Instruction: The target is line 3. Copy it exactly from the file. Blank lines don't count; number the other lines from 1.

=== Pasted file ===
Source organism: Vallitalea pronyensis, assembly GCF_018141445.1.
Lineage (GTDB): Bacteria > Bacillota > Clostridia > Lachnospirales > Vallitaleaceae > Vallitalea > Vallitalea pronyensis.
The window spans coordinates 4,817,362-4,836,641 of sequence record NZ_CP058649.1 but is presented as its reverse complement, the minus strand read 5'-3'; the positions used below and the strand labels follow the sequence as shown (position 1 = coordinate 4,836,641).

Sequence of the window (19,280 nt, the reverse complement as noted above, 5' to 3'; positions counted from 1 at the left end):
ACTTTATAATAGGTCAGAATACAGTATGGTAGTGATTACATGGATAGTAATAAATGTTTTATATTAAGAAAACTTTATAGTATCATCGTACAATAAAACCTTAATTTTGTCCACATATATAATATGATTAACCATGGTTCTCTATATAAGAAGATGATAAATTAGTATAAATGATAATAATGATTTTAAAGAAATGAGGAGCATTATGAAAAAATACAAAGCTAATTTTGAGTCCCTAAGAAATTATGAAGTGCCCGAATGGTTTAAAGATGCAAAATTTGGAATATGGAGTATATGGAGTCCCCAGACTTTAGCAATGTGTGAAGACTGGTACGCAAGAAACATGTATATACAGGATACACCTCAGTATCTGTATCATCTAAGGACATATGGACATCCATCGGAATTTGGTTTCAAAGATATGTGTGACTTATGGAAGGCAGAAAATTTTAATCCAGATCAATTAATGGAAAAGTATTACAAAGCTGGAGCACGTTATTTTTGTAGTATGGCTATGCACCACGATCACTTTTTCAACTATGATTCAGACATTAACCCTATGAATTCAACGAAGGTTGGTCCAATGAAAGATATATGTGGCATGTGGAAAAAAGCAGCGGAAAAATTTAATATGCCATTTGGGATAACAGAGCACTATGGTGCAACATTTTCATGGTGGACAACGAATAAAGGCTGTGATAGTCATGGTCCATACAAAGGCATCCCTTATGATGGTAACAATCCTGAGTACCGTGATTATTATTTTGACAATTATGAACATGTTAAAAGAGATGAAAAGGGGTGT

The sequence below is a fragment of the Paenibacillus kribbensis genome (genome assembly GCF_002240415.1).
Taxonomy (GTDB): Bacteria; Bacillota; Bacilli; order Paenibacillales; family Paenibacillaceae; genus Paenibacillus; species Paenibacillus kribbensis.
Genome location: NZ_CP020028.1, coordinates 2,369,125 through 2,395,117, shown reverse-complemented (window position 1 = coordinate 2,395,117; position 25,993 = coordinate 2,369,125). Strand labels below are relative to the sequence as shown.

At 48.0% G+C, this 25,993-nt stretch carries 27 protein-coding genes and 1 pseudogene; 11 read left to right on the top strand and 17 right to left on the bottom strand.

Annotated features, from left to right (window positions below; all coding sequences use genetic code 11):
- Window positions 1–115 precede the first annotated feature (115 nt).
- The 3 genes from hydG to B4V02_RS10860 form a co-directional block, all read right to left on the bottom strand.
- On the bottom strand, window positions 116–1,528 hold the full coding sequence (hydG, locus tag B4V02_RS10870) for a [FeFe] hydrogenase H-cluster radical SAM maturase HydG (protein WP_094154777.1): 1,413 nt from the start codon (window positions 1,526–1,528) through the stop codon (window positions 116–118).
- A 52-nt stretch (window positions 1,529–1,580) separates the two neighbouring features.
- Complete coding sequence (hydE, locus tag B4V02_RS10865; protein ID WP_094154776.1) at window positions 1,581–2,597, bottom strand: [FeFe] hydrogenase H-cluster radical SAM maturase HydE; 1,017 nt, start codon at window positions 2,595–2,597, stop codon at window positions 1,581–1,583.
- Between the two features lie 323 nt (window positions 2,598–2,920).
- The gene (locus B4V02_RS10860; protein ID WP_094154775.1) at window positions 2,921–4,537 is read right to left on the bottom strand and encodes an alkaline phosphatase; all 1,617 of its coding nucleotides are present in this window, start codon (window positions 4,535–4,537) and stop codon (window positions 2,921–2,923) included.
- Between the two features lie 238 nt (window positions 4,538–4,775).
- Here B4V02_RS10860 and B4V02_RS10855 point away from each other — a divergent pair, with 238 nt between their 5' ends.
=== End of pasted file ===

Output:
The window spans coordinates 4,817,362-4,836,641 of sequence record NZ_CP058649.1 but is presented as its reverse complement, the minus strand read 5'-3'; the positions used below and the strand labels follow the sequence as shown (position 1 = coordinate 4,836,641).